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What to do about North Korea’s Nuclear Weapons

What to do about North Korea’s Nuclear Weapons

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With North Korea’s recent claims of having tested a hydrogen bomb, there is renewed concern about the situation on the Korean peninsula and the North’s expanding nuclear program. Yet despite a possible increase in nuclear weapons capability, the strategic situation on the Korean peninsula has not changed since North Korea crossed the nuclear threshold.

Basically, it is incredibly unlikely that North Korea will use its nuclear weapons prior to the outbreak of a new Korean war, which the country has no interest in starting.

This is because North Korea’s primary goal is survival of the regime. Considering this, it is wrong to describe North Korea as “crazy,” or irrational, as the North Korean leadership fully understands that they will ultimately lose a Korean War, nuclear weapons or not.

This understanding has led the North Korean regime to undertake efforts that may seem “crazy” in order to ensure its survival.

Given that the outbreak of a new Korean war will destroy the North Korean regime, it has every interest in preventing that outbreak. To do so, North Korea has undertaken the following rational calculi:

  • Provocations and “crazy” actions by the North Koreans act to deter the United States or South Korea from launching an effort aimed a regime change.
  • By seeming “crazy,” North Korea discourages its opponents from undertaking measures that could be seen to provoke an all-out North Korean attack.
  • Nuclear weapons strengthen North Korea’s deterrent factor. The eruption of a New Korean war will undoubtedly end with the destruction of the North Korean regime; a regime which stakes its existence on making the cost of an invasion of the North higher than its benefit.
  • Nuclear weapons will be used if the North is invaded, as there is nothing for the regime to lose.

Condemnations, including from the United States, are already being issued against North Korea for its nuclear test. Many are calling for China to play a more constructive role in dealing with the North Korean issue, as the North will never denuclearize unless China exerts significant pressure on it to do so. But pressuring China to do so is easier said than done, especially as the economic relationship between the US and China is strongly intertwined. To ultimately give up nuclear weapons, North Korea will have to feel that retaining its nuclear weapons endangers the regime’s survival more than not having them—and China will have to see it as in its own interests to exert the necessary pressure.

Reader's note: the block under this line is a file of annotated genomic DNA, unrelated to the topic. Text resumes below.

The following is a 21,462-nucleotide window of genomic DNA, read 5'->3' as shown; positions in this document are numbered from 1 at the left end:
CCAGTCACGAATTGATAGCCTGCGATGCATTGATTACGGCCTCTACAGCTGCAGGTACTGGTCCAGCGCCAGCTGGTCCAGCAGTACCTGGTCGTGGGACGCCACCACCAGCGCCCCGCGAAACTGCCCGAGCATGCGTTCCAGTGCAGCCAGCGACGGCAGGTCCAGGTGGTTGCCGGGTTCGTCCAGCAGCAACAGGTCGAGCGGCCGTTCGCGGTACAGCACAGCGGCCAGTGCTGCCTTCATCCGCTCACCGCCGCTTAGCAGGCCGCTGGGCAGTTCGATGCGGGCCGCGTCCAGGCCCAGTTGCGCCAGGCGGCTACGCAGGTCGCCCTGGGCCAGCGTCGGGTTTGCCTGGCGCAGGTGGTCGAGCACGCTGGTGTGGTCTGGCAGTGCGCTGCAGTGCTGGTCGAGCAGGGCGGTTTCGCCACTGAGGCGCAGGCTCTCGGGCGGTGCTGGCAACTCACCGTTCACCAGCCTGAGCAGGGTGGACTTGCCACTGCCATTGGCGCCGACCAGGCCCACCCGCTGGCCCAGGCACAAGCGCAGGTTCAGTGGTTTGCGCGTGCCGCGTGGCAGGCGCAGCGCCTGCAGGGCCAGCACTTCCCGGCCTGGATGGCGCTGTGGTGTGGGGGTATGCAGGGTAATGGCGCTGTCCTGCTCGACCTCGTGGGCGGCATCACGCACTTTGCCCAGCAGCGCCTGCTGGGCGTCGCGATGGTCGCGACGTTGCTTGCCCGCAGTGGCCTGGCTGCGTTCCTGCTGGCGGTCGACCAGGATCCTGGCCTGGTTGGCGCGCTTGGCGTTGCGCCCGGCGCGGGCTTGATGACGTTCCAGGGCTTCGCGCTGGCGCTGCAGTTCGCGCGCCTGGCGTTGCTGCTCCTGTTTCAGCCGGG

In the meantime, there are concrete measures the United States can take to address the reality of a nuclear North Korea:

  1. Increase intelligence and surveillance: This includes satellite and possibly aerial reconnaissance, and will inform potential military options short of a full-scale invasion.
  2. Develop assets, capabilities, and forces capable of destroying or disabling North Korea’s leadership or command and control system.
  3. Develop assets, capabilities, and forces capable of destroying or disabling North Korea’s ability to use nuclear weapons.
  4. Invest in missile defense research, capabilities and systems specifically aimed at North Korea.
  5. Prepare contingency options for an unexpected collapse of the North Korean regime.
  6. Ensure mechanisms are in place for de-escalation in order to prevent an outbreak of war.
  7. Ensure strategy and coordination between the United States, South Korea, and regional allies is coordinated and these defense commitments are reiterated clearly to the North.
  8. Attempt to increase international exchanges as a long-term method of engaging the people of North Korea, especially scientists if possible.

None of these are easy options, but the North Korean situation is not an easy one to resolve. Even without nuclear weapons, the first hours of a new Korean War would be incredibly costly to South Korea, despite the South’s militarily superiority.

Keeping these potential costs in mind, the US should consider ways in which it can coordinate a worldwide response to constructively engage China on this issue. In the end, the solution may be a matter of laying out a new landscape for China’s opportunity cost.

 

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